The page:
I want to give women a hand up ladder
In climbing the corporate ladder Alison Morrison has had to build a few rungs of her own. From corporate trust, to asset management, to risk and compliance, she has adapted to fit both her professional and personal needs.
The mother-of-three said her role now was to make sure that ladder remains for other women to climb.
“If we don’t do that in business, we’re not going to help the next generation get to where they need to be,” said the founding member of Bermuda’s 100 Women in Finance.
“There are definitely female leaders who take that role very seriously and then there are other women who have made it to that pinnacle and the ladder’s not there.
“A lot of what I’m doing at my stage of life is figuring how to give back, how to make a difference and how to help other people.”
One hundred Women in Finance launched two years ago. Ms Morrison based it on an organisation of women she had met while on business trips in New York.
“I met these phenomenal women and every single one of them had this common connection. They were all members of this group called 100 Women in Hedge Funds,” she said.
“I really wanted to make this group happen in Bermuda. Not only would this put us on the map in terms of New York and London, every single time we have an event, 13,000 people would know that we were having this event in Bermuda.”
She arranged a dinner here with the group’s CEO, Amanda Pullinger.
“There were 15 women there who could really move the dial. People from all industries — accounting, law firms, insurance companies,” she recalled.
“We couldn’t be a recognised group until we had 100 members so in January 2015 I tasked all the women who were attending that dinner to go out and find ten more. By the end of March we had 100 women.”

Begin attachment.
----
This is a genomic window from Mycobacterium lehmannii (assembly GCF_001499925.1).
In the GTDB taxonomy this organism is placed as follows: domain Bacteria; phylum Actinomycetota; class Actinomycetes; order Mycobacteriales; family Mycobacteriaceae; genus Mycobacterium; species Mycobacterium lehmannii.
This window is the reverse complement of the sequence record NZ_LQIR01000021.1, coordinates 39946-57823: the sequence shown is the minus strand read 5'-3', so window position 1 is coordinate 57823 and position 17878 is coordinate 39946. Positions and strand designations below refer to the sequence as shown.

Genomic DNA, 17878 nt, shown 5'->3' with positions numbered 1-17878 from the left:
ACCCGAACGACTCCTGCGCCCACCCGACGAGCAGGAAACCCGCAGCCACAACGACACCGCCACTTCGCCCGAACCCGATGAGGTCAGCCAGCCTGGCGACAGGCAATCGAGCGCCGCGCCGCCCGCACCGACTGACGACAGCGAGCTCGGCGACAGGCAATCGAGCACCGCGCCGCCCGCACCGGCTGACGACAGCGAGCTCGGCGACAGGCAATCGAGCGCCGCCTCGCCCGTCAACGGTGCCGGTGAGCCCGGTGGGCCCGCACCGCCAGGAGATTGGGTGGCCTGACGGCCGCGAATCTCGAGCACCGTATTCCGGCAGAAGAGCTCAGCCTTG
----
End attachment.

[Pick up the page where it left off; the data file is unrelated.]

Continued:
Ms Morrison began her career in 1986 at the Bank of Bermuda. After ten years in corporate trust, she was forced to change tack. The environment at that time “wasn’t very supportive of women”.
“I was pregnant with my third child and I knew then that I’d have to make a move,” she said. “Any job when you’re managing staff, you’re working very long hours and that wasn’t conducive to managing three young children at home.”
She took on a new role writing courses and training staff at the bank, before moving into compliance.
Hemisphere Management then took her on as a risk and compliance officer.
“It was a very exciting time in my career. It was 1998, the year 2000 was coming up — I travelled all over the US helping everybody plan and prepare for what was supposed to be this major event. Everybody was paranoid that the whole world was going to come to a grinding halt.
“Midnight came and the world kept turning. No computers blew up and that was that.”
She set up Oyster Consulting (Bermuda) Ltd in 2012.
“Now, I work 24-7 but I love it. It’s a passion and, for me, it’s not work,” said the 55-year-old.
“Everything you do, you have to do with passion. You have to take something from it that gives you satisfaction.
“Whatever career path I would have taken would have had that driving force behind it.
“I didn’t really know anything about risk; sometimes you have to take a leap of faith. I feel like women don’t do that as much as they should.
“Sometimes in life we have to jump in with both feet. You have to think, What’s the worst thing that could happen?”
• Join Alison Morrison in a walk through Hamilton as part of International Women’s Day tomorrow.
The event is part of an annual observance by the United Nations.
Ms Morrison, managing director of Oyster Consulting (Bermuda) Ltd, sits on the board of The Women’s Resource Centre and founded 100 Women in Finance in 2015.
“A lot of what I’m doing at my stage of life is figuring how to give back, how to make a difference and how to help other people,” she said.
“[The WRC] really tied in with my whole focus on building 100 Women in Finance and seeing how women can help other women which for me, I think, is the most important thing.”
One Hundred Women in Finance was initially called 100 Women in Hedge Funds. The name was changed to make it more inclusive.
• Walkers will leave City Hall at 12pm and head to Par-la-Ville Park.
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